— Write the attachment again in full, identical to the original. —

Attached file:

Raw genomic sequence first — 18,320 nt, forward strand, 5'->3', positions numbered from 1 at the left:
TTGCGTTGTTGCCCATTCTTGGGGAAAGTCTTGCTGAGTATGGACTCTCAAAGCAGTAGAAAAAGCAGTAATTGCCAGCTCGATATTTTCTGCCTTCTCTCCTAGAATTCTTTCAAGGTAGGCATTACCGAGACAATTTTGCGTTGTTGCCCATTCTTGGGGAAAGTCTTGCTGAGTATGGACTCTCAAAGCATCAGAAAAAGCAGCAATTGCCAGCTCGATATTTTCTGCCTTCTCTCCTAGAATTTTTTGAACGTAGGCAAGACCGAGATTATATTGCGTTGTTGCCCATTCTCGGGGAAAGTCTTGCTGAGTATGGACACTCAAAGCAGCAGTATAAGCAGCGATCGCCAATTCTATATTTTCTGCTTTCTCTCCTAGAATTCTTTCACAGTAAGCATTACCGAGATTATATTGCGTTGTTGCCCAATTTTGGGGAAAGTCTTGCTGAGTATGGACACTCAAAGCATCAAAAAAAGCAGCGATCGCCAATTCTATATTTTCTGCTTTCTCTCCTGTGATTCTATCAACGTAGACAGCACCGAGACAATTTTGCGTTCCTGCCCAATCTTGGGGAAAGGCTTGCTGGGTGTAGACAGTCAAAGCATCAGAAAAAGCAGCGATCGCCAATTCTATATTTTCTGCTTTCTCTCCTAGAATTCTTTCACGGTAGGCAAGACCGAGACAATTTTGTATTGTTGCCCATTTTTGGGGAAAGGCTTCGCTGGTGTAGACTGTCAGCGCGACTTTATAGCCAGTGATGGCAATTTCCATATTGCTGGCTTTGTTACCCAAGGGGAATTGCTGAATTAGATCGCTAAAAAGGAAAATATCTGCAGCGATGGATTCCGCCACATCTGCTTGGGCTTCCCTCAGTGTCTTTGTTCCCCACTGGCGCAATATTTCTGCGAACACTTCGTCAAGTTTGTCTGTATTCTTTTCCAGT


Raw genomic sequence first — 18,320 nt, forward strand, 5'->3', positions numbered from 1 at the left:
TTGCGTTGTTGCCCATTCTTGGGGAAAGTCTTGCTGAGTATGGACTCTCAAAGCAGTAGAAAAAGCAGTAATTGCCAGCTCGATATTTTCTGCCTTCTCTCCTAGAATTCTTTCAAGGTAGGCATTACCGAGACAATTTTGCGTTGTTGCCCATTCTTGGGGAAAGTCTTGCTGAGTATGGACTCTCAAAGCATCAGAAAAAGCAGCAATTGCCAGCTCGATATTTTCTGCCTTCTCTCCTAGAATTTTTTGAACGTAGGCAAGACCGAGATTATATTGCGTTGTTGCCCATTCTCGGGGAAAGTCTTGCTGAGTATGGACACTCAAAGCAGCAGTATAAGCAGCGATCGCCAATTCTATATTTTCTGCTTTCTCTCCTAGAATTCTTTCACAGTAAGCATTACCGAGATTATATTGCGTTGTTGCCCAATTTTGGGGAAAGTCTTGCTGAGTATGGACACTCAAAGCATCAAAAAAAGCAGCGATCGCCAATTCTATATTTTCTGCTTTCTCTCCTGTGATTCTATCAACGTAGACAGCACCGAGACAATTTTGCGTTCCTGCCCAATCTTGGGGAAAGGCTTGCTGGGTGTAGACAGTCAAAGCATCAGAAAAAGCAGCGATCGCCAATTCTATATTTTCTGCTTTCTCTCCTAGAATTCTTTCACGGTAGGCAAGACCGAGACAATTTTGTATTGTTGCCCATTTTTGGGGAAAGGCTTCGCTGGTGTAGACTGTCAGCGCGACTTTATAGCCAGTGATGGCAATTTCCATATTGCTGGCTTTGTTACCCAAGGGGAATTGCTGAATTAGATCGCTAAAAAGGAAAATATCTGCAGCGATGGATTCCGCCACATCTGCTTGGGCTTCCCTCAGTGTCTTTGTTCCCCACTGGCGCAATATTTCTGCGAACACTTCGTCAAGTTTGTCTGTATTCTTTTCCAGT